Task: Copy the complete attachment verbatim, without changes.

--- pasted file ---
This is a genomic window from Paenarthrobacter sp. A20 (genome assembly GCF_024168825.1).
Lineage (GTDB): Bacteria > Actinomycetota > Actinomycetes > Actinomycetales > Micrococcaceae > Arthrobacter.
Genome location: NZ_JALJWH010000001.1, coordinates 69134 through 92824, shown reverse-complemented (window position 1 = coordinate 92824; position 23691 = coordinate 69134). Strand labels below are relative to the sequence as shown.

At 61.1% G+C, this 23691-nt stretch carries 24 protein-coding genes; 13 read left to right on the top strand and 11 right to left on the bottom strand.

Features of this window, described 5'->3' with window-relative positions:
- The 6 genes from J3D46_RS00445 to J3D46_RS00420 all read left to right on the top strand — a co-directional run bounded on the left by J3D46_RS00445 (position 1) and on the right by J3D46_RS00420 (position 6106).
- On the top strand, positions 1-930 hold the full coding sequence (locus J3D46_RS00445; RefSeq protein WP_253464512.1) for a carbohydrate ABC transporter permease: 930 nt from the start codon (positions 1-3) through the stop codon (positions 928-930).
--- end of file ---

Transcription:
This is a genomic window from Paenarthrobacter sp. A20 (genome assembly GCF_024168825.1).
Lineage (GTDB): Bacteria > Actinomycetota > Actinomycetes > Actinomycetales > Micrococcaceae > Arthrobacter.
Genome location: NZ_JALJWH010000001.1, coordinates 69134 through 92824, shown reverse-complemented (window position 1 = coordinate 92824; position 23691 = coordinate 69134). Strand labels below are relative to the sequence as shown.

At 61.1% G+C, this 23691-nt stretch carries 24 protein-coding genes; 13 read left to right on the top strand and 11 right to left on the bottom strand.

Features of this window, described 5'->3' with window-relative positions:
- The 6 genes from J3D46_RS00445 to J3D46_RS00420 all read left to right on the top strand — a co-directional run bounded on the left by J3D46_RS00445 (position 1) and on the right by J3D46_RS00420 (position 6106).
- On the top strand, positions 1-930 hold the full coding sequence (locus J3D46_RS00445; RefSeq protein WP_253464512.1) for a carbohydrate ABC transporter permease: 930 nt from the start codon (positions 1-3) through the stop codon (positions 928-930).